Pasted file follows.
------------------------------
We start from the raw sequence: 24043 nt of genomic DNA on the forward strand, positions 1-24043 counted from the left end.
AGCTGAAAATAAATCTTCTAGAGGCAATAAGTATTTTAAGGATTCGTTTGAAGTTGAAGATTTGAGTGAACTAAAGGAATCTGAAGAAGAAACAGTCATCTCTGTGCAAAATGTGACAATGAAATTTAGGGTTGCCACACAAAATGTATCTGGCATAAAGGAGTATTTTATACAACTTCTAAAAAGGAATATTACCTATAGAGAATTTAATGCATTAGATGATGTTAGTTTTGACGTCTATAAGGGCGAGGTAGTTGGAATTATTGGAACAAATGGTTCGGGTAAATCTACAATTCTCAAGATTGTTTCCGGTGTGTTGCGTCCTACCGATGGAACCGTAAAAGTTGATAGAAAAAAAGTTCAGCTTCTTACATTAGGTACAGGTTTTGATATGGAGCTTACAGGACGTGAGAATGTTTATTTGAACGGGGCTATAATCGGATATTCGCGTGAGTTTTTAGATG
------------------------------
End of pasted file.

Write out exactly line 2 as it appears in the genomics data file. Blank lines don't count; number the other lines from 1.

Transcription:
AGCTGAAAATAAATCTTCTAGAGGCAATAAGTATTTTAAGGATTCGTTTGAAGTTGAAGATTTGAGTGAACTAAAGGAATCTGAAGAAGAAACAGTCATCTCTGTGCAAAATGTGACAATGAAATTTAGGGTTGCCACACAAAATGTATCTGGCATAAAGGAGTATTTTATACAACTTCTAAAAAGGAATATTACCTATAGAGAATTTAATGCATTAGATGATGTTAGTTTTGACGTCTATAAGGGCGAGGTAGTTGGAATTATTGGAACAAATGGTTCGGGTAAATCTACAATTCTCAAGATTGTTTCCGGTGTGTTGCGTCCTACCGATGGAACCGTAAAAGTTGATAGAAAAAAAGTTCAGCTTCTTACATTAGGTACAGGTTTTGATATGGAGCTTACAGGACGTGAGAATGTTTATTTGAACGGGGCTATAATCGGATATTCGCGTGAGTTTTTAGATG